Dec. 10, 2002 | FROM ALZHEIMER'S AND Lou Gehrig's disease to mad cow and Creutzfeld-Jacob disease, there is compelling evidence for the critical importance of protein folding in health and disease (see "The Protein Prophecies," June Bio·IT World, 56).
For the past 25 years or so, researchers have attempted to simulate the process of protein folding, a gargantuan task given that a typical protein assumes its preordained 3-D conformation in a matter of microseconds. Small peptides, made up of recognizable secondary structure motifs such as alpha helices and beta sheets, can assume their native state in mere nanoseconds. Simply trying to model the folding of a short peptide containing just 23 amino-acid residues — over 10 microseconds — would take a typical computer centuries.
Writing in a recent issue of Nature, Stanford University's Vijay Pande, the University of Illinois' Martin Gruebele, and colleagues have found an ingenious way past this computational bottleneck. By tapping into the unused processing power of a small fraction of the more than 300 million personal computers hooked into the Internet — distributed computing group Folding@Home — they have been able to produce more than 30,000 folding trajectories, over a 5- to 20-nanosecond timescale. In about 100 simulations, the protein successfully folded into its natural state, in excellent agreement with experimental findings.
The study represents one of the first examples — if not the first example — of distributed computing in the medical field, as validated by publication in a leading scientific journal. The kinetics of protein folding may sound like a hopelessly abstruse application of distributed computing technology, but the latest work paves the way for more ambitious and disease-relevant applications in the future.
The subject of this research is a simple model protein called BBA5, comprising just 23 amino acids. The researchers modified the sequence so they could monitor the folding experimentally by measuring fluorescence and circular dichroism spectra, which showed that the protein folded thermodynamically via a two-state mechanism.
Though experimentalists traditionally look askance at simulation studies, Pande and co-workers at Stanford University set up Folding@Home — a distributed computing scheme designed to harness the unused processing power of thousands of idle computers. Interested volunteers download the appropriate software, automatically sending back the results when the analyses are completed. (A similar program, SETI@home, is earnestly searching for alien life, though there is no word of a Nature paper as yet.)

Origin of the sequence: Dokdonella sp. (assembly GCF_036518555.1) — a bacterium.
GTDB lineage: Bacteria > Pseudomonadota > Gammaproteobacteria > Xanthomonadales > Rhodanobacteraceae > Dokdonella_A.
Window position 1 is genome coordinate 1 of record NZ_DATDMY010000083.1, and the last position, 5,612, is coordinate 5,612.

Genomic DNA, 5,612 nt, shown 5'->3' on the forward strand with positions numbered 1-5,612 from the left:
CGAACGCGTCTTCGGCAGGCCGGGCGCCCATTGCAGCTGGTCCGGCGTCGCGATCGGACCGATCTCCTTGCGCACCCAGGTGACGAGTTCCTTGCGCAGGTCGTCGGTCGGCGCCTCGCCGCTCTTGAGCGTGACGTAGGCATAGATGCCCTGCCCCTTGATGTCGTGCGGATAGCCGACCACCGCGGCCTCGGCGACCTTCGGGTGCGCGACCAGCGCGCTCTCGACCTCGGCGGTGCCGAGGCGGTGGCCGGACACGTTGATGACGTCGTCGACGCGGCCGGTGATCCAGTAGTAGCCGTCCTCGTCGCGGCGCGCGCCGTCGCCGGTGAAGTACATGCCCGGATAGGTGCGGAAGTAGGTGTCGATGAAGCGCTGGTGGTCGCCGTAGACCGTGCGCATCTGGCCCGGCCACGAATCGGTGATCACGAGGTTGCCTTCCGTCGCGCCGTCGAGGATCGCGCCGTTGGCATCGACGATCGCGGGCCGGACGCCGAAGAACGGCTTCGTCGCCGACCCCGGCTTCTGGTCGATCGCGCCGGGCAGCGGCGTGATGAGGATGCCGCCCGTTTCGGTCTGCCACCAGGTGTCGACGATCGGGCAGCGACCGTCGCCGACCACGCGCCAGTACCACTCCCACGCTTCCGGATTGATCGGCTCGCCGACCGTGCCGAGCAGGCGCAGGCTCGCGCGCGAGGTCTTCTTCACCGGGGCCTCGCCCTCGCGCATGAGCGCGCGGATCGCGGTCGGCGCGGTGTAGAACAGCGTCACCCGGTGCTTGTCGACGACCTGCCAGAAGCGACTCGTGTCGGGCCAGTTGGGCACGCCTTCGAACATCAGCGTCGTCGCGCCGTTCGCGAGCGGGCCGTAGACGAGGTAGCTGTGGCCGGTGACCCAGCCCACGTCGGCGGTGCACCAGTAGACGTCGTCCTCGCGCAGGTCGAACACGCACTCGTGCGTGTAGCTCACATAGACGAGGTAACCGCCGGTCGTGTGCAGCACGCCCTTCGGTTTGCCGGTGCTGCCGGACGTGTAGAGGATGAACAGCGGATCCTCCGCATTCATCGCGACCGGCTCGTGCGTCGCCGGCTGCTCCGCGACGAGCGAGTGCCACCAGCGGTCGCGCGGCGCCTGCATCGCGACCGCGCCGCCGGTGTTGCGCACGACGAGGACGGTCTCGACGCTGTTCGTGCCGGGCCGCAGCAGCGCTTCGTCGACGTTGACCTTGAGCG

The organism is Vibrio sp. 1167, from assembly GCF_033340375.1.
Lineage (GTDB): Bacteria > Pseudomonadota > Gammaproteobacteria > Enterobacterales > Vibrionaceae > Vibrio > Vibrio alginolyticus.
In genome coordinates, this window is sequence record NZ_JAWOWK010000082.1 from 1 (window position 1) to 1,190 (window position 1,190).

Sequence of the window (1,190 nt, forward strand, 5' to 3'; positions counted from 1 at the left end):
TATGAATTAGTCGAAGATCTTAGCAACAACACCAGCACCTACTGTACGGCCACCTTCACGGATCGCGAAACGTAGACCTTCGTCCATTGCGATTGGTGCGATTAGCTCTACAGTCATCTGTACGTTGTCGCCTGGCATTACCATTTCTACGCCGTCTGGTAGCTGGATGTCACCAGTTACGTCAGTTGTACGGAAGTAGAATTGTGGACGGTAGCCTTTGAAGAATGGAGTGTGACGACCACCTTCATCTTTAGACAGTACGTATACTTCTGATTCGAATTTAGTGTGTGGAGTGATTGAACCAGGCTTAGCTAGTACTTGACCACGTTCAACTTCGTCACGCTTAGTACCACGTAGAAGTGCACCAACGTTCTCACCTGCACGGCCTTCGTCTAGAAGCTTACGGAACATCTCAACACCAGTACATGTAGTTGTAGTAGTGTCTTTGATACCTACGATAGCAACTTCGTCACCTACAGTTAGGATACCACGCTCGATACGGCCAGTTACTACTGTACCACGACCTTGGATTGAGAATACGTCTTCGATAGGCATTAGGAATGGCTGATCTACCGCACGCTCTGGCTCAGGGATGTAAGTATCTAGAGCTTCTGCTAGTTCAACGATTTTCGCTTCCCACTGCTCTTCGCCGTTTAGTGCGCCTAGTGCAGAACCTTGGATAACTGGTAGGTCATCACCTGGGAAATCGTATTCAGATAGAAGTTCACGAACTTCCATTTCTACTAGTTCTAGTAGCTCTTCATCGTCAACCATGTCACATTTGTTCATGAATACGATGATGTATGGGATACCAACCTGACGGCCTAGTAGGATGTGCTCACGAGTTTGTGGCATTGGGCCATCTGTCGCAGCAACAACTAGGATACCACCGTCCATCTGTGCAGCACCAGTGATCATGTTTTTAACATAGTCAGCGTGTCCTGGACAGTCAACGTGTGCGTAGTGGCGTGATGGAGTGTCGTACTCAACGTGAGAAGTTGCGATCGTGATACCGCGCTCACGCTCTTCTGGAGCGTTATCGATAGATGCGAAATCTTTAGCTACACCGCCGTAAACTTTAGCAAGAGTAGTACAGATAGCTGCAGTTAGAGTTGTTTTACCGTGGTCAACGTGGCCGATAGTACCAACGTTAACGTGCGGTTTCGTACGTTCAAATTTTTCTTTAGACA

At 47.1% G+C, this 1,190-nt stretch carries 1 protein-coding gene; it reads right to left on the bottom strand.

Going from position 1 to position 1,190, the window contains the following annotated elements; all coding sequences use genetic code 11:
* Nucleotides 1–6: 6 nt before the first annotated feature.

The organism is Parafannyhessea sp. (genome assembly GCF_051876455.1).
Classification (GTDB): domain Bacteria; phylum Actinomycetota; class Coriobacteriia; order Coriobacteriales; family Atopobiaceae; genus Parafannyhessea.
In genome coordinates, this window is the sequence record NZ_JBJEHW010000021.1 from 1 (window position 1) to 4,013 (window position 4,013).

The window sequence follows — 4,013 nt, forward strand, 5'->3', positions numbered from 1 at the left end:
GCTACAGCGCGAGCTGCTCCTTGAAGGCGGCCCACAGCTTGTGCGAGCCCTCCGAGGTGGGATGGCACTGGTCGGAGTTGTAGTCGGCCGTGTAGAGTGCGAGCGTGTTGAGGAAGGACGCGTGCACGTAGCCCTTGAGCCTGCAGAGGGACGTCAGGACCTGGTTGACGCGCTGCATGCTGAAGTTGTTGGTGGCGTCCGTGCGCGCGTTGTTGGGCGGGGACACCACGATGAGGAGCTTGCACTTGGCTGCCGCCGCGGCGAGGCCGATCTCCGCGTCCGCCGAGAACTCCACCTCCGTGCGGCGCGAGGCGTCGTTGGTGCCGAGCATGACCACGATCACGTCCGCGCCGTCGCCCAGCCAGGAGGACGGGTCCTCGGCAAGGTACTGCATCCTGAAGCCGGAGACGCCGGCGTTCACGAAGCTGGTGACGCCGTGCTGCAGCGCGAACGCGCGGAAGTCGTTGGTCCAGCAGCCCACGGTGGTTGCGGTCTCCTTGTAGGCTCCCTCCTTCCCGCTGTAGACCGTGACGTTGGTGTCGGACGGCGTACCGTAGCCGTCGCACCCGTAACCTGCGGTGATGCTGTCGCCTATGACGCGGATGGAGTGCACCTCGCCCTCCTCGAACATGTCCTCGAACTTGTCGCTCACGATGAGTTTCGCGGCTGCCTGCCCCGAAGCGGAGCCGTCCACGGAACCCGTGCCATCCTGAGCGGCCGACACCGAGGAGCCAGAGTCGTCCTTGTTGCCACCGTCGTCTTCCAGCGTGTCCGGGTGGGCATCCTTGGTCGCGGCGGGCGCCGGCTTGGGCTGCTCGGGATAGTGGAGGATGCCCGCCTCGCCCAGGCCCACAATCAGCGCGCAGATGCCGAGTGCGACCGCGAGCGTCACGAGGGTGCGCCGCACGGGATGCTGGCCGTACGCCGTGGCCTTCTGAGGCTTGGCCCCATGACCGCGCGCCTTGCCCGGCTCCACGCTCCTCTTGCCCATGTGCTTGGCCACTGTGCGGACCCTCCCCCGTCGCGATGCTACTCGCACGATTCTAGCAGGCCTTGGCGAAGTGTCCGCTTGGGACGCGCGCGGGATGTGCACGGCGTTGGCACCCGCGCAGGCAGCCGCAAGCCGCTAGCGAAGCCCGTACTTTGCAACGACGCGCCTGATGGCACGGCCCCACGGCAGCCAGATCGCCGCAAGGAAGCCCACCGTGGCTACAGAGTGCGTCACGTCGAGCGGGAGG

The computational strategy is not unlike playing the lottery, Pande explains, except rather than buying tickets in series, week after week, year after year, the researchers effectively bought thousands of tickets in parallel. By performing enough simulations, the researchers expected by chance to record some successful folding events, even though the chance is slim that any given molecule would fold completely within a few nanoseconds.
Using relatively standard molecular dynamics software programs and unused CPU time on 30,000 computers, Pande's team performed some 32,500 folding simulations, accumulating a total of 700 microseconds of folding data. That's more than a million days of computer simulation time in order to model the folding of a peptide that naturally occurs in 5 microseconds.
Of the 32,500 folding simulations, about 100 runs resulted in a successfully folded molecule within 5 to 20 nanoseconds. Despite the rapid speed of these events, the simulated folding pathways are not unnatural, the authors argue. "[T]he fact that the average unfolded molecule explores conformational space for microseconds before finding the native conformation does not preclude individual molecules from folding quickly," they explain.
Although each successful simulation took a relatively different path to reach the final folded conformation, this is not unexpected — protein folding is a highly random and stochastic process. In each case, the secondary structures formed first, and then the molecule collapsed upon itself. The final product agreed well with the experimentally determined structure.
Since the work reported in the Nature article was completed, the number of computers linked by Folding@Home has doubled to more than 60,000. There is also a new corporate partnership with Google, the ubiquitous Internet search engine, in which individuals who download the Google toolbar are being invited to participate in the Folding@Home project.
The immediate scientific goal is to extend these studies to more disease-related proteins, specifically the A-beta peptides that form the characteristic, and presumably pathogenic, protein fibrils in patients with Alzheimer's disease. Understanding the folding — and misfolding — pathways of these molecules could provide crucial clues against this insidious disease.
While the Nature paper has only four authors, they make it clear who deserves the credit. The first line of the acknowledgements reads: "We thank the Folding@Home volunteers whose processor power made this work possible."